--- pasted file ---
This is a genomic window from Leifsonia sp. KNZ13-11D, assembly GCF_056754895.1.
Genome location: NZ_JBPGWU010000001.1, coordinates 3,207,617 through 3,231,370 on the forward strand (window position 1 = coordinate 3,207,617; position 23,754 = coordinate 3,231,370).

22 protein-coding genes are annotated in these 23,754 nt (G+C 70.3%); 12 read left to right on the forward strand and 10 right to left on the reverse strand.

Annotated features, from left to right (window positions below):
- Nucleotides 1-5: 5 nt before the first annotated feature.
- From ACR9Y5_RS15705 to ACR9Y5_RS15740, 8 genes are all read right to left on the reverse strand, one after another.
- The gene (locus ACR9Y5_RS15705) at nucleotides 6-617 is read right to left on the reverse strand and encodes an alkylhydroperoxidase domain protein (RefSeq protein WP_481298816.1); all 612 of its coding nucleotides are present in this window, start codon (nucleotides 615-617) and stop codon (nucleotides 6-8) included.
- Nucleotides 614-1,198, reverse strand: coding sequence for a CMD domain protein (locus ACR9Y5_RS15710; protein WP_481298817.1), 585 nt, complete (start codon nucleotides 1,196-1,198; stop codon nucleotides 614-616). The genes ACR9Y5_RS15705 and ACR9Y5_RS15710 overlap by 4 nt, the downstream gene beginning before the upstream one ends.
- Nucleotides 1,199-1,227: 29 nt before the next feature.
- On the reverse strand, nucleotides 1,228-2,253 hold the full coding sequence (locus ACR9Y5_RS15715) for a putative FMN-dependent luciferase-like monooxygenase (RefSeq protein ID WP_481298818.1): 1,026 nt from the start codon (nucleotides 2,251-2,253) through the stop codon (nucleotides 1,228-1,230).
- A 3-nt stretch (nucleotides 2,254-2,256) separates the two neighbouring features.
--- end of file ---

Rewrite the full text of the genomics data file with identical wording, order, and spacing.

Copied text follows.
This is a genomic window from Leifsonia sp. KNZ13-11D, assembly GCF_056754895.1.
Genome location: NZ_JBPGWU010000001.1, coordinates 3,207,617 through 3,231,370 on the forward strand (window position 1 = coordinate 3,207,617; position 23,754 = coordinate 3,231,370).

22 protein-coding genes are annotated in these 23,754 nt (G+C 70.3%); 12 read left to right on the forward strand and 10 right to left on the reverse strand.

Annotated features, from left to right (window positions below):
- Nucleotides 1-5: 5 nt before the first annotated feature.
- From ACR9Y5_RS15705 to ACR9Y5_RS15740, 8 genes are all read right to left on the reverse strand, one after another.
- The gene (locus ACR9Y5_RS15705) at nucleotides 6-617 is read right to left on the reverse strand and encodes an alkylhydroperoxidase domain protein (RefSeq protein WP_481298816.1); all 612 of its coding nucleotides are present in this window, start codon (nucleotides 615-617) and stop codon (nucleotides 6-8) included.
- Nucleotides 614-1,198, reverse strand: coding sequence for a CMD domain protein (locus ACR9Y5_RS15710; protein WP_481298817.1), 585 nt, complete (start codon nucleotides 1,196-1,198; stop codon nucleotides 614-616). The genes ACR9Y5_RS15705 and ACR9Y5_RS15710 overlap by 4 nt, the downstream gene beginning before the upstream one ends.
- Nucleotides 1,199-1,227: 29 nt before the next feature.
- On the reverse strand, nucleotides 1,228-2,253 hold the full coding sequence (locus ACR9Y5_RS15715) for a putative FMN-dependent luciferase-like monooxygenase (RefSeq protein ID WP_481298818.1): 1,026 nt from the start codon (nucleotides 2,251-2,253) through the stop codon (nucleotides 1,228-1,230).
- A 3-nt stretch (nucleotides 2,254-2,256) separates the two neighbouring features.